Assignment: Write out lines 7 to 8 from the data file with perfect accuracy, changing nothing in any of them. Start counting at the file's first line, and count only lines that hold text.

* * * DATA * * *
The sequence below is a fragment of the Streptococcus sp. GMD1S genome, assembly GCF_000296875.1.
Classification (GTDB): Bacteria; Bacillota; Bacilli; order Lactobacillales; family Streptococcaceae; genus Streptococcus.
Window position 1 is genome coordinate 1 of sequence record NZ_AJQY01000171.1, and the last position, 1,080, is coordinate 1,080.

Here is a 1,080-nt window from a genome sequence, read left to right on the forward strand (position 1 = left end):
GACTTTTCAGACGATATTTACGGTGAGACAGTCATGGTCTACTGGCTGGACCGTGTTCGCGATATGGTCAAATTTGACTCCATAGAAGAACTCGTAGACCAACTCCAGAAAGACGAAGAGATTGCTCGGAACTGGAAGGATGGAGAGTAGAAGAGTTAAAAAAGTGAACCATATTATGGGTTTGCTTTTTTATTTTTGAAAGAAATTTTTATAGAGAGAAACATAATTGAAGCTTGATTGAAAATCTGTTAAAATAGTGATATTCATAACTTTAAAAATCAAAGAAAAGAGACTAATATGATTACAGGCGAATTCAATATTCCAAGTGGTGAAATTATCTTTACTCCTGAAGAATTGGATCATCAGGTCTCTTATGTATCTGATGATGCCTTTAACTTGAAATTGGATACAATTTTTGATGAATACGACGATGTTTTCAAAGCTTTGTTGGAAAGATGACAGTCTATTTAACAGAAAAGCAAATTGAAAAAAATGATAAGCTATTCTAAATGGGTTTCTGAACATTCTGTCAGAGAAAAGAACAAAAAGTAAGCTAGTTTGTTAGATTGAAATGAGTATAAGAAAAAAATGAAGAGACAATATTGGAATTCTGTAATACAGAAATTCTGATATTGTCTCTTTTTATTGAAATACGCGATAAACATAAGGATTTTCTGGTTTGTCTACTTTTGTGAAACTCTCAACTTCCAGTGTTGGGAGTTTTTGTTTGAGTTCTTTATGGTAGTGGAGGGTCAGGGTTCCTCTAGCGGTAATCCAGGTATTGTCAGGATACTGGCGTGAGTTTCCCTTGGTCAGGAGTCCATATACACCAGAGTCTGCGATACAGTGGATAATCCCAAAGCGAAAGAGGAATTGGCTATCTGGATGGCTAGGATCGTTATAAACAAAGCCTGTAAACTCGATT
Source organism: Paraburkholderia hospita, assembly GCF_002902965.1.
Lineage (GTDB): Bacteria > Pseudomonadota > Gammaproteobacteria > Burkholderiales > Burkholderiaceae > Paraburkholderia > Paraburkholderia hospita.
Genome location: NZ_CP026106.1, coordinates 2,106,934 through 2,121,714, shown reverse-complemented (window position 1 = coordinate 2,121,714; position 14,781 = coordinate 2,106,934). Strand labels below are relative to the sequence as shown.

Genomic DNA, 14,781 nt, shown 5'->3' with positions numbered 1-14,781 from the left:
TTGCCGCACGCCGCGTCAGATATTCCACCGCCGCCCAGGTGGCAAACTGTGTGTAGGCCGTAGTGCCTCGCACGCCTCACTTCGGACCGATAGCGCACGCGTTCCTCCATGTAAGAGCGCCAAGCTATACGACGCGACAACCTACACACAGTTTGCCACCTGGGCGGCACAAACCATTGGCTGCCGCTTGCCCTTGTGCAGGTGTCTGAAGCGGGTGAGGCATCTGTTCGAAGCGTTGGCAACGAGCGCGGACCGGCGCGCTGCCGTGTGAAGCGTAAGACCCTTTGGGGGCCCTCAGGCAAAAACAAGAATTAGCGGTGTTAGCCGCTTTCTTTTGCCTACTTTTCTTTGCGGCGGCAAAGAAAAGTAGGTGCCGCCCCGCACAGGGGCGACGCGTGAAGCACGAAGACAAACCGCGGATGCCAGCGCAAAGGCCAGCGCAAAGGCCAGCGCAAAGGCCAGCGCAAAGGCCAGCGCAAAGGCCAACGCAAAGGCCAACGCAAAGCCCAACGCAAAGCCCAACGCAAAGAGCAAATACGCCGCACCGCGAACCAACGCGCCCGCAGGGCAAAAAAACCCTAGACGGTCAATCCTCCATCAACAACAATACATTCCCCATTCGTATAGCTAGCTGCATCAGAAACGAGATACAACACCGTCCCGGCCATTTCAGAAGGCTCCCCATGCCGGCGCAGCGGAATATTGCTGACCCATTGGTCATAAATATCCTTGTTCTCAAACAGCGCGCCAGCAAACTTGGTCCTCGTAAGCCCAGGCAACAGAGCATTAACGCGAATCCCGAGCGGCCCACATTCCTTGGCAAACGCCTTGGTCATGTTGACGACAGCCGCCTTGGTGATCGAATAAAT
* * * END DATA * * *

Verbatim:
Lineage (GTDB): Bacteria > Pseudomonadota > Gammaproteobacteria > Burkholderiales > Burkholderiaceae > Paraburkholderia > Paraburkholderia hospita.
Genome location: NZ_CP026106.1, coordinates 2,106,934 through 2,121,714, shown reverse-complemented (window position 1 = coordinate 2,121,714; position 14,781 = coordinate 2,106,934). Strand labels below are relative to the sequence as shown.